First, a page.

Quality of the Way the Exhibit is Displayed or Explained

 

Display/symbols look professional for grade level; every thing is organized, logical, artistic:

arrangement, art, labels, format, essay

Display/symbols look professional for grade level; most are organized, logical, artistic:

arrangement, art, labels, format, essay

Display/symbols are neat for grade level; attempt to be organized, logical, artistic:

arrangement, art, labels, format, essay

Display/symbols need improvement for grade level; needs help in some areas: to be organized, logical, artistic:

arrangement, art, labels, format, essay
 

 

Connected Perspectives

 

Each component (history, stories, key ideas -- goals/expectations) thoughtfully compared for similarities; connections symbolized. Each component (history, stories, key ideas -- goals/expectations) compared for similarities; connections symbolized. At least two components (history, stories, key ideas -- goals/expectations) compared for similarities; connections symbolized. At least one component (history, stories, key ideas -- goals/expectations) compared for similarities; connections symbolized.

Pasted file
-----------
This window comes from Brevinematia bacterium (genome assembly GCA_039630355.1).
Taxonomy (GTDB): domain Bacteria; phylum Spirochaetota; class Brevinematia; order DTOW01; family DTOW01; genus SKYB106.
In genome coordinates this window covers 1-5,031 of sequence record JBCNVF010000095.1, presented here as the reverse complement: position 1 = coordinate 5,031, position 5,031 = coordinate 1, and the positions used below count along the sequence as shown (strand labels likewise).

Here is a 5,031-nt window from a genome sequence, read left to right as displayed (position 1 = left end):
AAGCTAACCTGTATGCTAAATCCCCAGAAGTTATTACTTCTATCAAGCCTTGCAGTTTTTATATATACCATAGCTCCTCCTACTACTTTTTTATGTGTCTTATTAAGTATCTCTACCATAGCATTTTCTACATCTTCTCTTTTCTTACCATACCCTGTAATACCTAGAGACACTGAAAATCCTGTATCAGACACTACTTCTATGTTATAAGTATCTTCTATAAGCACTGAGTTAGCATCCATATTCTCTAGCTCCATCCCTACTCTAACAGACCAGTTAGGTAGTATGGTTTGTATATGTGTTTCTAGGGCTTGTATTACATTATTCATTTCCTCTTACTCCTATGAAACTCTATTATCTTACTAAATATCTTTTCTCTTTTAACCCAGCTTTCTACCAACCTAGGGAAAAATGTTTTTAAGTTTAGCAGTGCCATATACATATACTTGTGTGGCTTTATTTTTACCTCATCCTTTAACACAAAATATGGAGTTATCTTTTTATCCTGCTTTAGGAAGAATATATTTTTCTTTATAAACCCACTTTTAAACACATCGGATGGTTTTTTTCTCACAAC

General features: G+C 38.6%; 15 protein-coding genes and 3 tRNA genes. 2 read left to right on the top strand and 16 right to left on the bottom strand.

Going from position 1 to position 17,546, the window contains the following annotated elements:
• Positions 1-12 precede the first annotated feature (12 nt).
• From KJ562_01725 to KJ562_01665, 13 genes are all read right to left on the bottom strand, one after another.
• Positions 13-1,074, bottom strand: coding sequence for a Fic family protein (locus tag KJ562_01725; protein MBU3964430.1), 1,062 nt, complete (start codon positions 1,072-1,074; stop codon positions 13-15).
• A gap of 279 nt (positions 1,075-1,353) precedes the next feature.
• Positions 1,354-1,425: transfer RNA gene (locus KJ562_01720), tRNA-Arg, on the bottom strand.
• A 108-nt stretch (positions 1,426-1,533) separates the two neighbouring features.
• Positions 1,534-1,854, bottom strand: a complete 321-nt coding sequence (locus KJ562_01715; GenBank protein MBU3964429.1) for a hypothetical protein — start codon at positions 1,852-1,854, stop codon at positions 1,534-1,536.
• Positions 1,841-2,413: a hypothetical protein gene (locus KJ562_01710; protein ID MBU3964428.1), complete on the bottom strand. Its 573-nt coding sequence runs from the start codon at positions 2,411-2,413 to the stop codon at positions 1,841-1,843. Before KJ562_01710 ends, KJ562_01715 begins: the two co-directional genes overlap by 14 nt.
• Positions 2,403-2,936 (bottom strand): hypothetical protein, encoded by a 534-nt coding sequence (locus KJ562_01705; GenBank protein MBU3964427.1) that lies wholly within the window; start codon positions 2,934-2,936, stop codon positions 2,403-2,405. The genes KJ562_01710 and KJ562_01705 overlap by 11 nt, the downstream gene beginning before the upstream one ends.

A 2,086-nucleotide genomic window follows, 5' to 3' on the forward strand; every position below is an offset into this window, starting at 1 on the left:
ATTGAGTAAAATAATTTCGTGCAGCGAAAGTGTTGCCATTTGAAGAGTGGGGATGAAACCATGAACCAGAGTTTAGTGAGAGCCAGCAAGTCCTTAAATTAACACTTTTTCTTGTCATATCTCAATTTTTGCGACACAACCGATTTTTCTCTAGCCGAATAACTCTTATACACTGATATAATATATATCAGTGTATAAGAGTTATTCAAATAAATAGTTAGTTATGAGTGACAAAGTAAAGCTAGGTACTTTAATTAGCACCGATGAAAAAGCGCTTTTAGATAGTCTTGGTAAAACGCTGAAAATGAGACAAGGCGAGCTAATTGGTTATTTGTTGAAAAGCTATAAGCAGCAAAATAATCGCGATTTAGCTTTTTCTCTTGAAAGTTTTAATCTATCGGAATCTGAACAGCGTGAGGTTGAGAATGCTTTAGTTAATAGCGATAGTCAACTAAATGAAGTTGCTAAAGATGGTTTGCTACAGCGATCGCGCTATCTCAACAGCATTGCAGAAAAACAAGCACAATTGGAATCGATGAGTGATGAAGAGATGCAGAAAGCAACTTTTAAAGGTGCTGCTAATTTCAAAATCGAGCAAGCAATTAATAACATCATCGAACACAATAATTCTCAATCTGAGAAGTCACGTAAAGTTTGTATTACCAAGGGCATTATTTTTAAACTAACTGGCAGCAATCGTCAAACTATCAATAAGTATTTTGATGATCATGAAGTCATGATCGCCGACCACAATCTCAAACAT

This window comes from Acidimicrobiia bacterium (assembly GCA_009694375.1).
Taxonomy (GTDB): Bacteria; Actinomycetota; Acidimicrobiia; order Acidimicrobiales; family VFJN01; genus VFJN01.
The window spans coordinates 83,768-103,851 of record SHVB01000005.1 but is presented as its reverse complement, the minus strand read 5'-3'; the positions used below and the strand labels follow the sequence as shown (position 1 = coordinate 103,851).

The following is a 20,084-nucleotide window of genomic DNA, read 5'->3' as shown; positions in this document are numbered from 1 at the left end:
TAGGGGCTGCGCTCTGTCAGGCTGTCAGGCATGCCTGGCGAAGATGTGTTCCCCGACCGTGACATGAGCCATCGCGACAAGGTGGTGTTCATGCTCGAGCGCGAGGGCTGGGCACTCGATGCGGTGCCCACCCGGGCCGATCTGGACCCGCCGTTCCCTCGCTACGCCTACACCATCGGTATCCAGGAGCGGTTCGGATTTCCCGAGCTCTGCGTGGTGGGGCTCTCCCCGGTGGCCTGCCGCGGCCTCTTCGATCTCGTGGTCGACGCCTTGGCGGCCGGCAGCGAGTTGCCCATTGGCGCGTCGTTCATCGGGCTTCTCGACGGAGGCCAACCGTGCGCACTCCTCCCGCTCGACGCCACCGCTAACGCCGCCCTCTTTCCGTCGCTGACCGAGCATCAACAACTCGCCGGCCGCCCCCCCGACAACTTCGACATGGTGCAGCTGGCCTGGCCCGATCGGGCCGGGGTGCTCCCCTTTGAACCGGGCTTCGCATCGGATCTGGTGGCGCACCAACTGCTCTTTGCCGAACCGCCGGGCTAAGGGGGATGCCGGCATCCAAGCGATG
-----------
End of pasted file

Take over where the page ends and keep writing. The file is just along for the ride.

Collaboration

 






https://whatelse.pbwiki.com/Collaboration-Rubric
 

 

Writing

 






http://whatelse.pbwiki.com/Six-Trait-Presentation-Collaboration-Rubric
 

Conclusion

 

You will have:

  • compared the key ideas: goals and expectations of each school
  • read and compared stories familiar to each school
  • read and compared histories for each area
  • found similarities among key ideas, stories, histories
  • recognized connections among key ideas, stories, histories
  • created symbols to represent each connection
  • created an annotated display to present your understanding

Credits & References

 

 

 

 

For more information on WebQuests, see The WebQuest Page and Design Patterns

 

 


 

We all benefit by being generous with our work. Permission is hereby granted for other educators to copy this WebQuest, update or otherwise modify it, and post it elsewhere provided that the original author's name is retained along with a link back to the original URL of this WebQuest.

 

Designed by Bernie Dodge, adapted by Sheri Edwards


Based on a template from The WebQuest Page    Design Patterns